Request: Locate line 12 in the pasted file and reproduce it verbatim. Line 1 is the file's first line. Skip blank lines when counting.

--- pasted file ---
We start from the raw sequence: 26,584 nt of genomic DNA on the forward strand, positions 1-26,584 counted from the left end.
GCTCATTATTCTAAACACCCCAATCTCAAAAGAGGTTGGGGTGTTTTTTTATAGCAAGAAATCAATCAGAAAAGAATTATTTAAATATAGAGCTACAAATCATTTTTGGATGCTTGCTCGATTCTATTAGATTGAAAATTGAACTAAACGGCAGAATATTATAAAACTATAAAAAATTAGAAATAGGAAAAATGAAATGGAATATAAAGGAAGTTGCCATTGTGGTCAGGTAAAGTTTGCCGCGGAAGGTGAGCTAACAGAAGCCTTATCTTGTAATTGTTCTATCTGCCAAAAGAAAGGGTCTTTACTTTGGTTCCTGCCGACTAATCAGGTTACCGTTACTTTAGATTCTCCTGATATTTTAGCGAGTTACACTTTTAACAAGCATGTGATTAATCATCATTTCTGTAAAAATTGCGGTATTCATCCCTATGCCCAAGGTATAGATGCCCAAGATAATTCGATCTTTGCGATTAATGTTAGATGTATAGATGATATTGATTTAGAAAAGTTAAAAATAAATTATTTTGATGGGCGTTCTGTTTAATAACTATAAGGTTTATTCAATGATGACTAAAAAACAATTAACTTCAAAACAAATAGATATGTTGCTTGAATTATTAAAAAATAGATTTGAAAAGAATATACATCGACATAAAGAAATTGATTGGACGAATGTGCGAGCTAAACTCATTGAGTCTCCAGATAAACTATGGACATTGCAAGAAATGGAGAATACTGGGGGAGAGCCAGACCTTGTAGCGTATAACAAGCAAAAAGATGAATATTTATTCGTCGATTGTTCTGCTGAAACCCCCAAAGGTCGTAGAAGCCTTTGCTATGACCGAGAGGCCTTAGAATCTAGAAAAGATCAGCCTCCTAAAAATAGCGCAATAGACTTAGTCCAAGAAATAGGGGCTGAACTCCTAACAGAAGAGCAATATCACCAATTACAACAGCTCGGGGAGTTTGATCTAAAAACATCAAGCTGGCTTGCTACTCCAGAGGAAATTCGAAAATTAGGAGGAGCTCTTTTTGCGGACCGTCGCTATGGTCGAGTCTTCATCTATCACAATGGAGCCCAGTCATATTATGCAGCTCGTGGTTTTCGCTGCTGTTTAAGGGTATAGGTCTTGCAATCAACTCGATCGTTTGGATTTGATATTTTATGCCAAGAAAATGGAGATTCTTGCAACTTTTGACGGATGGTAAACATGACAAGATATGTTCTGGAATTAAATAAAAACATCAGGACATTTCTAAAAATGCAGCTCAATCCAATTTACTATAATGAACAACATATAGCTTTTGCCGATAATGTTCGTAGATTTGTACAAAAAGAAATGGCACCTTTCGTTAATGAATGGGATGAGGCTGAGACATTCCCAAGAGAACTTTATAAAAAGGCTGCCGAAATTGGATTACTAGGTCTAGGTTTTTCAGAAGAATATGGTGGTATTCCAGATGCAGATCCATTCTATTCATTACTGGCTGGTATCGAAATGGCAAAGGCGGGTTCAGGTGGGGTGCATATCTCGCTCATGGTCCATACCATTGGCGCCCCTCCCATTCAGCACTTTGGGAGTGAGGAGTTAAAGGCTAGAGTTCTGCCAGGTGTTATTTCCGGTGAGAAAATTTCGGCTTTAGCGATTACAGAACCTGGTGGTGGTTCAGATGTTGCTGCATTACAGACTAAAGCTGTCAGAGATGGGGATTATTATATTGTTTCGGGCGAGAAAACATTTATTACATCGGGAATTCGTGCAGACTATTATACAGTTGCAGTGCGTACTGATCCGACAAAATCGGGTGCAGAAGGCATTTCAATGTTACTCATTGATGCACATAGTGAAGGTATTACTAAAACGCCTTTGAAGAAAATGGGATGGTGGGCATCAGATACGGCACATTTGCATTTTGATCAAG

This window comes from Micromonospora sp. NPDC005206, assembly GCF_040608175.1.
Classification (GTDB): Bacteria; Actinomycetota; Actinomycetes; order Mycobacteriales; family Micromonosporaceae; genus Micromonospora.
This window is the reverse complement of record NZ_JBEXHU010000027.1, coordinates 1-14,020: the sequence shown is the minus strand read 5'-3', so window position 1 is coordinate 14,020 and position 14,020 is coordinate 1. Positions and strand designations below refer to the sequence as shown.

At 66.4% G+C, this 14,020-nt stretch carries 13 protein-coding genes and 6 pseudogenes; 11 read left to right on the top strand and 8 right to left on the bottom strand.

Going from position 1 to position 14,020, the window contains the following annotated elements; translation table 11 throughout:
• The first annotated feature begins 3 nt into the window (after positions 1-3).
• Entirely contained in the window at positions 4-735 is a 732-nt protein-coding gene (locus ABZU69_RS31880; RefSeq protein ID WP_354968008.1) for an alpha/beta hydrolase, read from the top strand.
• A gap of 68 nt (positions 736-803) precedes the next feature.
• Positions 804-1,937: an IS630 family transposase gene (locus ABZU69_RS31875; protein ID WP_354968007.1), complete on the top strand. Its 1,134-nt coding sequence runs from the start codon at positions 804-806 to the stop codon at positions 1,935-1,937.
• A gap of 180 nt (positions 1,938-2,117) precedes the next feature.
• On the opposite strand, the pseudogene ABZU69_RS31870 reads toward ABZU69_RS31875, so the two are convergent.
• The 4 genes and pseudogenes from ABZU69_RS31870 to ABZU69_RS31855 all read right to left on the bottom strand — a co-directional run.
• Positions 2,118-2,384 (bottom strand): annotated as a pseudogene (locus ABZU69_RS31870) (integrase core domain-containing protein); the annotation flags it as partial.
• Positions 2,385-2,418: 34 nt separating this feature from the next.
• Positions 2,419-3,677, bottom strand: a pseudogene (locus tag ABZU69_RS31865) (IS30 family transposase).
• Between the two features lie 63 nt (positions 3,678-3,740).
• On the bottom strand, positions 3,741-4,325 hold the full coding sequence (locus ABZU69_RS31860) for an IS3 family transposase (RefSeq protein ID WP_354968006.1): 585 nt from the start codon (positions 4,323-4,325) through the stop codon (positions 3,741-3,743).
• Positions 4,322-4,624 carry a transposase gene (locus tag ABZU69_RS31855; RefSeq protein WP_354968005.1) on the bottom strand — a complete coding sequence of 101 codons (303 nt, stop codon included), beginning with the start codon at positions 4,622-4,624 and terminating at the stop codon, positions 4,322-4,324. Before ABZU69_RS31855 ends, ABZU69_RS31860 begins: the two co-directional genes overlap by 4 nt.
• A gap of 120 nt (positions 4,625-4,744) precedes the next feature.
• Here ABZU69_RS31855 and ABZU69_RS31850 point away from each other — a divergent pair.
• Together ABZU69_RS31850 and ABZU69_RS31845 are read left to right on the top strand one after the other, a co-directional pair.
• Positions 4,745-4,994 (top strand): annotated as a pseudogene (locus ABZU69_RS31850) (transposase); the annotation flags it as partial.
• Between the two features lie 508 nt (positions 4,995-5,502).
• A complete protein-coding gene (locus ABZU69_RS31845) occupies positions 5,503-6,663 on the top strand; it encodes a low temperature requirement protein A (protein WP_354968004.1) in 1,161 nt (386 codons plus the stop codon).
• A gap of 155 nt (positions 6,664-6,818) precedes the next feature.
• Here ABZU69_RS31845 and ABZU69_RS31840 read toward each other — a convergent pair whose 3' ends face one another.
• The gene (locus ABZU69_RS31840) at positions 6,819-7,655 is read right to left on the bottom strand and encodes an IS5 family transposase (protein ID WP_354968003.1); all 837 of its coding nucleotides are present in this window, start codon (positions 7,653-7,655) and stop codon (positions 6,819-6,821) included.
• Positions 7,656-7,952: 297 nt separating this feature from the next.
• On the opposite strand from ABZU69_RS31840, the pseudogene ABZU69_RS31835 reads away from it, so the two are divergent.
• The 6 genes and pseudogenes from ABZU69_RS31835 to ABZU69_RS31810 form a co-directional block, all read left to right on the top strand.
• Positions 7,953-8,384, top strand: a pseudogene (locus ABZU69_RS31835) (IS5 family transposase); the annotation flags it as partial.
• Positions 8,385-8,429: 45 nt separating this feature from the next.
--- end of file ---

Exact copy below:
• A gap of 180 nt (positions 1,938-2,117) precedes the next feature.